47 U.S.C. § 230(c)(1). The statute goes on to define the term "Information content provider" as "any person or entity that is responsible, in whole or in part, for the creation or development of information provided through the Internet or any other interactive computer service." 47 U.S.C. § 230(e)(3). In view of this statutory language, plaintiffs' argument that the Washington Post would be liable if it had done what AOL did here -- "publish Drudge's story without doing anything whatsoever to edit, verify, or even read it (despite knowing what Drudge did for a living and how he did it)" -- has been rendered irrelevant by Congress.
Plaintiffs concede that AOL is a "provider ... of an interactive computer service" for purposes of Section 230, and that if AOL acted exclusively as a provider of an interactive computer service it may not be held liable for making the Drudge Report available to AOL subscribers. See 47 U.S.C. § 230(c)(1). They also concede that Drudge is an "information content provider" because he wrote the alleged defamatory material about the Blumenthals contained in the Drudge Report. While plaintiffs suggest that AOL is responsible along with Drudge because it had some role in writing or editing the material in the Drudge Report, they have provided no factual support for that assertion. Indeed, plaintiffs affirmatively state that "no person, other than Drudge himself, edited, checked, verified, or supervised the information that Drudge published in the Drudge Report." It also is apparent to the Court that there is no evidence to support the view originally taken by plaintiffs that Drudge is or was an employee or agent of AOL, and plaintiffs seem to have all but abandoned that argument.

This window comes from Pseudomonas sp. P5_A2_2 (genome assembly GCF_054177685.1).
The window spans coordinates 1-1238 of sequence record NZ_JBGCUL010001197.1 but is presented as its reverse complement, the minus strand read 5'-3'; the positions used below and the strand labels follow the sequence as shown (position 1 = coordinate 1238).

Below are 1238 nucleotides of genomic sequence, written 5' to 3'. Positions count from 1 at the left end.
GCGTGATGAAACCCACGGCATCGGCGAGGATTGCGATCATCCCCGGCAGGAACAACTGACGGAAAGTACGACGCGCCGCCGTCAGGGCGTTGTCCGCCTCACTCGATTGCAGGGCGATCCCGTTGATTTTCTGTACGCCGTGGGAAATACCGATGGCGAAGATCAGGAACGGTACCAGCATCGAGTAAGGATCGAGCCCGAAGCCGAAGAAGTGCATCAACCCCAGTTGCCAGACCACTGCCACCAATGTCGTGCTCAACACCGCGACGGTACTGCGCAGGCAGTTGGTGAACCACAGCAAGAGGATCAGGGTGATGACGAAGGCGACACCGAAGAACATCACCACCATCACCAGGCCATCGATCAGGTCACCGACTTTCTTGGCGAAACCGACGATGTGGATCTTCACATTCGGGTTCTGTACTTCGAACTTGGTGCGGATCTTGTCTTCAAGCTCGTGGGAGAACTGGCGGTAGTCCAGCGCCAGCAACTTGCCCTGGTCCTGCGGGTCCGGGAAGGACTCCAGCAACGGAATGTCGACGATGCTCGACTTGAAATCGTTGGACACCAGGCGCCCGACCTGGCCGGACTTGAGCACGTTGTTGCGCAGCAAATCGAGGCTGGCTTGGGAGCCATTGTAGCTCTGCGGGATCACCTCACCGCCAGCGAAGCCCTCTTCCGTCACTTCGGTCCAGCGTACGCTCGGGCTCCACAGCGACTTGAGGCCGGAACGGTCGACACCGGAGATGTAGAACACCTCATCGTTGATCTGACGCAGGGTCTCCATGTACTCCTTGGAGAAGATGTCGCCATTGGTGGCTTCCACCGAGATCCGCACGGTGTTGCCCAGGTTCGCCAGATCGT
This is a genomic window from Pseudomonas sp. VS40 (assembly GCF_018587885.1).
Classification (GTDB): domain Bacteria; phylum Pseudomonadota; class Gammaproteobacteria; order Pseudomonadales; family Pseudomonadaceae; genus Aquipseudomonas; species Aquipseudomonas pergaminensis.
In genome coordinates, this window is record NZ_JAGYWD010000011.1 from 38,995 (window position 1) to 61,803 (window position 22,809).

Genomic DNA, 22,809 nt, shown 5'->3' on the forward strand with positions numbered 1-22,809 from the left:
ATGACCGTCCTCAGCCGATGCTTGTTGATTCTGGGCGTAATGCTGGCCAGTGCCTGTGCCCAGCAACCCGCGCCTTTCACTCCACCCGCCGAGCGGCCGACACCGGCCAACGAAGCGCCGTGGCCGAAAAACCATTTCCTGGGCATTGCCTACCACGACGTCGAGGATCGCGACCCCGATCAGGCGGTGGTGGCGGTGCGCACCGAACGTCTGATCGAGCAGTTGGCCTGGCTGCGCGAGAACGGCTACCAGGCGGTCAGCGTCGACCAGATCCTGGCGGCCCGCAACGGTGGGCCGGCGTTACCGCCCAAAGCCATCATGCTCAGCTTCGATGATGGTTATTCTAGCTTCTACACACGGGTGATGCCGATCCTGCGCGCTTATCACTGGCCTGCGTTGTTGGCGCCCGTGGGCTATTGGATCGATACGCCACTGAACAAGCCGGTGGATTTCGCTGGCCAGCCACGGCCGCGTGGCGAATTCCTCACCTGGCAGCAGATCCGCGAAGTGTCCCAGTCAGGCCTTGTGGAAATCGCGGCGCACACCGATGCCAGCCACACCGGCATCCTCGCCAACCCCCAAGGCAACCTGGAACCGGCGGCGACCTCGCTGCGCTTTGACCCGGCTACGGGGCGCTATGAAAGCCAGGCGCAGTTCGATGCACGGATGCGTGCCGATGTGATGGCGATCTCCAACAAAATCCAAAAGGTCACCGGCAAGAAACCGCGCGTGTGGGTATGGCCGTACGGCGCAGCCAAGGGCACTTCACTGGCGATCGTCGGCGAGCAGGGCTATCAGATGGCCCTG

AOL acknowledges both that Section 230(c)(1) would not immunize AOL with respect to any information AOL developed or created entirely by itself and that there are situations in which there may be two or more information content providers responsible for material disseminated on the Internet -- joint authors, a lyricist and a composer, for example. While Section 230 does not preclude joint liability for the joint development of content, AOL maintains that there simply is no evidence here that AOL had any role in creating or developing any of the information in the Drudge Report. The Court agrees. It is undisputed that the Blumenthal story was written by Drudge without any substantive or editorial involvement by AOL. AOL was nothing more than a provider of an interactive computer service on which the Drudge Report was carried, and Congress has said quite clearly that such a provider shall not be treated as a "publisher or speaker" and therefore may not be held liable in tort. 47 U.S.C. § 230(c)(1).
As Chief Judge Wilkinson recently wrote for the Fourth Circuit: